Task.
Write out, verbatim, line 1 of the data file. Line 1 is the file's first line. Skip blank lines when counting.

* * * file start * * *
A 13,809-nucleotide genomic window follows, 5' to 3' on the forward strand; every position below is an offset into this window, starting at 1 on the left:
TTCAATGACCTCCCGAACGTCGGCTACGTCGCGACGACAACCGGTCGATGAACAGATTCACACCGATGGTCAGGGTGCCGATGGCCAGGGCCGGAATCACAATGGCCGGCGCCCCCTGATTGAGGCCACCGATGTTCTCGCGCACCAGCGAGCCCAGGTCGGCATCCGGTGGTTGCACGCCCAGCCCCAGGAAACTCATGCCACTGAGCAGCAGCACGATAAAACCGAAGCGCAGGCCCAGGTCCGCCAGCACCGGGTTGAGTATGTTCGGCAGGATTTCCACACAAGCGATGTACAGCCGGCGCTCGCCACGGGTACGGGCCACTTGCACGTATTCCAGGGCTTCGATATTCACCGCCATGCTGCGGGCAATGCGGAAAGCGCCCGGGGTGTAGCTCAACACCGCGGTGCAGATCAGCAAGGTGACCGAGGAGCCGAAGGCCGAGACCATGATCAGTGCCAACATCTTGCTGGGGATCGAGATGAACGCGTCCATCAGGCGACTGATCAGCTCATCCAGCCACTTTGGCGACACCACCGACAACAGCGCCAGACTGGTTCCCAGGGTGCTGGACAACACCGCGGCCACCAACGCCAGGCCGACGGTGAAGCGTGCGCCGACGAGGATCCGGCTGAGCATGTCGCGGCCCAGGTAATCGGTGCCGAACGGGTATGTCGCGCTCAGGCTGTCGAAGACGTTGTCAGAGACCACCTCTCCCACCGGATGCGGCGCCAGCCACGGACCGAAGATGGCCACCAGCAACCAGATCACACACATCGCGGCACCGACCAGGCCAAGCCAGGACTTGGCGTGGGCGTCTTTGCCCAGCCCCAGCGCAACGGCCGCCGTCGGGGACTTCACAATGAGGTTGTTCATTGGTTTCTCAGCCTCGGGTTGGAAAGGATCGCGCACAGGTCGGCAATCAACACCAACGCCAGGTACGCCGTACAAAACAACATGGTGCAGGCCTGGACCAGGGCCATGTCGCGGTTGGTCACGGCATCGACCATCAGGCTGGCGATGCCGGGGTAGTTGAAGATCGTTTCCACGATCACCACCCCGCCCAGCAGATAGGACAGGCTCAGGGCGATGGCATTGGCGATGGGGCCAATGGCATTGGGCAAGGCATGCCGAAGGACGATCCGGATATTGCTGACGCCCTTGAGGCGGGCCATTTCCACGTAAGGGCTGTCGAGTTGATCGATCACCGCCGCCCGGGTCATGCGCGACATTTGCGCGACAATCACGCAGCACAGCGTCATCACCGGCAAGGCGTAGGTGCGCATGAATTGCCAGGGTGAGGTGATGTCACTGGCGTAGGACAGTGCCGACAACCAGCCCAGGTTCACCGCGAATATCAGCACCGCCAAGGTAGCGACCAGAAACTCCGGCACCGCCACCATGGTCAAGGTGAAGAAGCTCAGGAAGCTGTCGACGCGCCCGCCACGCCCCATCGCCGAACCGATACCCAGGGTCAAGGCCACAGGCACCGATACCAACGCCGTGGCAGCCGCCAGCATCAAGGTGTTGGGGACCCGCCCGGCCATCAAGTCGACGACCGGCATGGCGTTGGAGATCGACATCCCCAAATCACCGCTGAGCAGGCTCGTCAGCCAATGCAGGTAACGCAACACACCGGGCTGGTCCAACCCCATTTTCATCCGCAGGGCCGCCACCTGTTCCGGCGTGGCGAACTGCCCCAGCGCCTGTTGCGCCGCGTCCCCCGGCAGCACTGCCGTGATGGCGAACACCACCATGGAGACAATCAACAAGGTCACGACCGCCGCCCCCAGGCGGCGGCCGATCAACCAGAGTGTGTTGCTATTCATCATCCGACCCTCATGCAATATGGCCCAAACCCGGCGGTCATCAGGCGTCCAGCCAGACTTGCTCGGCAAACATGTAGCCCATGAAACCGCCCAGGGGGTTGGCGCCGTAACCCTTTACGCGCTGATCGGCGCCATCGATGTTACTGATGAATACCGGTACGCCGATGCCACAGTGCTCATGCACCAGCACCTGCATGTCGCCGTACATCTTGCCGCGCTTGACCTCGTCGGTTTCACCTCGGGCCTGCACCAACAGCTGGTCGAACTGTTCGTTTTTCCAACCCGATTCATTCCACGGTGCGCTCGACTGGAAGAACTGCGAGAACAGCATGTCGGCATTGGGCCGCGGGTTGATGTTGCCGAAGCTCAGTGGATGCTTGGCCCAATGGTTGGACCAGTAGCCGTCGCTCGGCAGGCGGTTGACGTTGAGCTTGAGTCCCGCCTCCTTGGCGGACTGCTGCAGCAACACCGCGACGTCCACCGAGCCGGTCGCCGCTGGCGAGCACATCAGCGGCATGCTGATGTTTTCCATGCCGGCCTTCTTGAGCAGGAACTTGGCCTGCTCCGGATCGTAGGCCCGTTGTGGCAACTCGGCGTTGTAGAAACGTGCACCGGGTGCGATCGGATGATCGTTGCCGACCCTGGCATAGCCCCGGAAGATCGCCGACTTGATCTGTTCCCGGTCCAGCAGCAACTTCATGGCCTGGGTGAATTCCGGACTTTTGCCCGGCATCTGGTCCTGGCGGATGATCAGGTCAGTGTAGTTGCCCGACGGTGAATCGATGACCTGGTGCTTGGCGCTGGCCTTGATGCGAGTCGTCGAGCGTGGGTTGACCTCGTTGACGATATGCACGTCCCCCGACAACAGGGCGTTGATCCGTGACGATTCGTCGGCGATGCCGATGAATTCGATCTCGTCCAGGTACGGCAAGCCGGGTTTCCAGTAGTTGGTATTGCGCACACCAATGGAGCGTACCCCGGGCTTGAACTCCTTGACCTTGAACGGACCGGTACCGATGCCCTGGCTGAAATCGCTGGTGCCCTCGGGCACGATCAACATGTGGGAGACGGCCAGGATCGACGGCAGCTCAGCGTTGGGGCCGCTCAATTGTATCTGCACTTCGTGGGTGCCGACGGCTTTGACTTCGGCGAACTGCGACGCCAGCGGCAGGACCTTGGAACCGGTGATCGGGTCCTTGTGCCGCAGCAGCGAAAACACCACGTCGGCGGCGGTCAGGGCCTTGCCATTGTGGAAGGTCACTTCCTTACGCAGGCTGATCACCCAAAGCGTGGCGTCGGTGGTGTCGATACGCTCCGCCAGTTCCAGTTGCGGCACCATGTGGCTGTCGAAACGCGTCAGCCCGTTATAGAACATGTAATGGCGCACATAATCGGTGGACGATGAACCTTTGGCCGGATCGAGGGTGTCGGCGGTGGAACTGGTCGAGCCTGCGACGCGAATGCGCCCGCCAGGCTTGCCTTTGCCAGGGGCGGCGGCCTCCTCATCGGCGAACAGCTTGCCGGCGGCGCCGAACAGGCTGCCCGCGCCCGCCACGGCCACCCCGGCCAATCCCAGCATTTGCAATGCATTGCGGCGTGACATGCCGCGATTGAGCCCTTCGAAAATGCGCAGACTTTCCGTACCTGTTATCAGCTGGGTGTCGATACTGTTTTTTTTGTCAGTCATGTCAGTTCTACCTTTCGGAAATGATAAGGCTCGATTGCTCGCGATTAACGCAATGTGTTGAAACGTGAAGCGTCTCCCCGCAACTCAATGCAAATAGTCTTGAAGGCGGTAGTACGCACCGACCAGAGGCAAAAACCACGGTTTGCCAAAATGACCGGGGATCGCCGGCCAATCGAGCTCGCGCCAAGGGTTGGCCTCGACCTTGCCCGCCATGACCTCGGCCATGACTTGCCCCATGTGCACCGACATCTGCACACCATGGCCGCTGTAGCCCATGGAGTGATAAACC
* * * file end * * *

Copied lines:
A 13,809-nucleotide genomic window follows, 5' to 3' on the forward strand; every position below is an offset into this window, starting at 1 on the left: